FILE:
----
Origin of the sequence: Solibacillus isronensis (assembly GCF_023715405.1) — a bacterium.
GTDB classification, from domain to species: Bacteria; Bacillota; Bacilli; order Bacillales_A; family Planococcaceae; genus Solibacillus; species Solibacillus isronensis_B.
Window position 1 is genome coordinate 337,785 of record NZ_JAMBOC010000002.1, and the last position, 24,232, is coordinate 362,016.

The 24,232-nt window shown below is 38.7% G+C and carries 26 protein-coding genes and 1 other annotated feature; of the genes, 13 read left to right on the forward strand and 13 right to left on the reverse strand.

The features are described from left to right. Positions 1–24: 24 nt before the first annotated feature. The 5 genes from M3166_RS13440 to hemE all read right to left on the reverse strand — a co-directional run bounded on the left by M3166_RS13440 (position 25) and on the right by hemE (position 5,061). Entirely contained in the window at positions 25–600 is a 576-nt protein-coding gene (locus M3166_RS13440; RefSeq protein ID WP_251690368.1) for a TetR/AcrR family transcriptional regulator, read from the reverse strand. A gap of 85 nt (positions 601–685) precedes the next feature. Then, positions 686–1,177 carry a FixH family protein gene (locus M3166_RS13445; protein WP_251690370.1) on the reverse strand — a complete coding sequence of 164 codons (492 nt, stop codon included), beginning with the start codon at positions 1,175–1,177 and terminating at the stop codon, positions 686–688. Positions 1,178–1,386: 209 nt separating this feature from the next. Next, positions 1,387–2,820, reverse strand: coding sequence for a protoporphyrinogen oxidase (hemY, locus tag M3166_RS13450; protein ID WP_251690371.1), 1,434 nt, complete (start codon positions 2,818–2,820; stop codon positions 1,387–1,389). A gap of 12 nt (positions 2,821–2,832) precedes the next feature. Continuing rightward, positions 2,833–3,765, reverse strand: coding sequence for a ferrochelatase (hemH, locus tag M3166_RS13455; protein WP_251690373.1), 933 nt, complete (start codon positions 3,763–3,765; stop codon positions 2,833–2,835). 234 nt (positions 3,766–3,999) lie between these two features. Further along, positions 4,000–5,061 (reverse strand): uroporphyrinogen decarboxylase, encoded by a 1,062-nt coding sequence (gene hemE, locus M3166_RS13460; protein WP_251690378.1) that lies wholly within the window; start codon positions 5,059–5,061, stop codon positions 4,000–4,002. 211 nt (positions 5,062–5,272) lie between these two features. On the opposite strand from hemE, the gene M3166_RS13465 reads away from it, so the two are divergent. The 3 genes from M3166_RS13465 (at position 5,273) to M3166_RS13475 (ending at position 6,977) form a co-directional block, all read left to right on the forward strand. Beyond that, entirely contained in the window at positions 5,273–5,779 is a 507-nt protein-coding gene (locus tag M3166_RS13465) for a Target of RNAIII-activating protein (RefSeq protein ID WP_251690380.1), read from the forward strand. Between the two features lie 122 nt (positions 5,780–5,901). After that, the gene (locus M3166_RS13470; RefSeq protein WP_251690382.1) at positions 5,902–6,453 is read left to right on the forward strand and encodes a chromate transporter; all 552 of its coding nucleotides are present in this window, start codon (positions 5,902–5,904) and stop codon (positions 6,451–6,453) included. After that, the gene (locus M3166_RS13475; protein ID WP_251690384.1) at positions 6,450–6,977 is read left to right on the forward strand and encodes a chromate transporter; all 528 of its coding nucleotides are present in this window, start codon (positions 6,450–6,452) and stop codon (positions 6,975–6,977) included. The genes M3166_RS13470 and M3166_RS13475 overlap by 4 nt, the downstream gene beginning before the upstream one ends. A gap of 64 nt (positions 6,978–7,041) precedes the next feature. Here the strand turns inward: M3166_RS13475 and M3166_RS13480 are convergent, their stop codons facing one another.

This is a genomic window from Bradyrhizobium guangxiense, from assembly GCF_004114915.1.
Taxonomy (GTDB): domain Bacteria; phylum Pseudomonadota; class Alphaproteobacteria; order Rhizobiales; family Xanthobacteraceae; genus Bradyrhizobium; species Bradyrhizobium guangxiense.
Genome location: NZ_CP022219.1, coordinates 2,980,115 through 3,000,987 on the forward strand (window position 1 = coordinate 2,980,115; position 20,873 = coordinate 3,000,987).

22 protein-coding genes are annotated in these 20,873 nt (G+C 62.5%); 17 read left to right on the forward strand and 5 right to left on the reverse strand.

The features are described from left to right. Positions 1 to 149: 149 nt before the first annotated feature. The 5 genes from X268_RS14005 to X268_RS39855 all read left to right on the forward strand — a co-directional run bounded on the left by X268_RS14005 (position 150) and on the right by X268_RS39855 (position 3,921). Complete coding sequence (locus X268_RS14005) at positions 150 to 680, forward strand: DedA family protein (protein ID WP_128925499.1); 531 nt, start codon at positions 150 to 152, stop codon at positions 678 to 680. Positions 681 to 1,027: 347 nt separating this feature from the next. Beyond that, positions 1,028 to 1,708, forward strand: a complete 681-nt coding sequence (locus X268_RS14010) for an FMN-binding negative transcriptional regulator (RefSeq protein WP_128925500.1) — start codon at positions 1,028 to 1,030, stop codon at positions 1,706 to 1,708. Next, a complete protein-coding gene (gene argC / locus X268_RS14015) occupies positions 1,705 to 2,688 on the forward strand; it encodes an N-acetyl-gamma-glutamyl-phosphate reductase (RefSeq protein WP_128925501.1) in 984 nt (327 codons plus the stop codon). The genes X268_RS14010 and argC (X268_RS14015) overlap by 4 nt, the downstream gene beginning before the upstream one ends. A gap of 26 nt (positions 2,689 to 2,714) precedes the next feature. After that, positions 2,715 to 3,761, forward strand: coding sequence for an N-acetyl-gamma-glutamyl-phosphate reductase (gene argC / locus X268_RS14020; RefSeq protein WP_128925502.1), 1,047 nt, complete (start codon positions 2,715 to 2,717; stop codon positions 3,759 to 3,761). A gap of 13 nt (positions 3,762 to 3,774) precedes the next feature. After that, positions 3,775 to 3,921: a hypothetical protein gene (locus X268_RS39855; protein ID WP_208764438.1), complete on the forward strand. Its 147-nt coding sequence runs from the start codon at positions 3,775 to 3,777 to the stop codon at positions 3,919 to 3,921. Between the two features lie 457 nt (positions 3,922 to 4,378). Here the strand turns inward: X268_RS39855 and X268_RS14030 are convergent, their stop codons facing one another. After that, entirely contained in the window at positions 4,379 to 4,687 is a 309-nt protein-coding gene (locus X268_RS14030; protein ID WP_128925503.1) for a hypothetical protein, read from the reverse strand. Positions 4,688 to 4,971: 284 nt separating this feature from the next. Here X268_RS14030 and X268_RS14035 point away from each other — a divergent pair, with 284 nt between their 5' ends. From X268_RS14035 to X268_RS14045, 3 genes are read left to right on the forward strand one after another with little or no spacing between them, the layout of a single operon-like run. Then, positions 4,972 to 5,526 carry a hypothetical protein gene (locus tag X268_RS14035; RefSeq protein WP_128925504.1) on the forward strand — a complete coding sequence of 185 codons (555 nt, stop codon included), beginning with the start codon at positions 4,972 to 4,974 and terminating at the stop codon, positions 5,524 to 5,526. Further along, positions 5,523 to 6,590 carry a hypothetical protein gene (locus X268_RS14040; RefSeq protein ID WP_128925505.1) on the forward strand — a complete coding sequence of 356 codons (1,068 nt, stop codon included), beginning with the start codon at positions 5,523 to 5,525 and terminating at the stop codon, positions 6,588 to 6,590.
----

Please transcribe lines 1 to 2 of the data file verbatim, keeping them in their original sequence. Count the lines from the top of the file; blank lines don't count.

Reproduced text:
Origin of the sequence: Solibacillus isronensis (assembly GCF_023715405.1) — a bacterium.
GTDB classification, from domain to species: Bacteria; Bacillota; Bacilli; order Bacillales_A; family Planococcaceae; genus Solibacillus; species Solibacillus isronensis_B.